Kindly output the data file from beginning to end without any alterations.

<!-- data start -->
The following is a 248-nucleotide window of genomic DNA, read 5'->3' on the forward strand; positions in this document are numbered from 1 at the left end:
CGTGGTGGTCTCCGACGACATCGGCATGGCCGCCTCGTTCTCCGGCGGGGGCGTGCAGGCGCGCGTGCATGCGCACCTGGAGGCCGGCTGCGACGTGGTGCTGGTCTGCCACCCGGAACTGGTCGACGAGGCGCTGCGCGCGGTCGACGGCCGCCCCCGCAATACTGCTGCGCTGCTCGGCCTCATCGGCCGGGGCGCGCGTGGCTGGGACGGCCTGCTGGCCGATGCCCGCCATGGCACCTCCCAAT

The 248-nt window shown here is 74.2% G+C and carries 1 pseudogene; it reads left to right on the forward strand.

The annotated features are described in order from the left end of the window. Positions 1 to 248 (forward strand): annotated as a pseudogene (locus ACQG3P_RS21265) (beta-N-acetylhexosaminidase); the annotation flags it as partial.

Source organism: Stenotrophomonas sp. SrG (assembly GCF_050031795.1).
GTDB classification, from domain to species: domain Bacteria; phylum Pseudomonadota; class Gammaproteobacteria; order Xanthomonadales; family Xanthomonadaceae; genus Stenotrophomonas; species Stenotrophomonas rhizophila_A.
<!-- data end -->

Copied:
The following is a 248-nucleotide window of genomic DNA, read 5'->3' on the forward strand; positions in this document are numbered from 1 at the left end:
CGTGGTGGTCTCCGACGACATCGGCATGGCCGCCTCGTTCTCCGGCGGGGGCGTGCAGGCGCGCGTGCATGCGCACCTGGAGGCCGGCTGCGACGTGGTGCTGGTCTGCCACCCGGAACTGGTCGACGAGGCGCTGCGCGCGGTCGACGGCCGCCCCCGCAATACTGCTGCGCTGCTCGGCCTCATCGGCCGGGGCGCGCGTGGCTGGGACGGCCTGCTGGCCGATGCCCGCCATGGCACCTCCCAAT

The 248-nt window shown here is 74.2% G+C and carries 1 pseudogene; it reads left to right on the forward strand.

The annotated features are described in order from the left end of the window. Positions 1 to 248 (forward strand): annotated as a pseudogene (locus ACQG3P_RS21265) (beta-N-acetylhexosaminidase); the annotation flags it as partial.

Source organism: Stenotrophomonas sp. SrG (assembly GCF_050031795.1).
GTDB classification, from domain to species: domain Bacteria; phylum Pseudomonadota; class Gammaproteobacteria; order Xanthomonadales; family Xanthomonadaceae; genus Stenotrophomonas; species Stenotrophomonas rhizophila_A.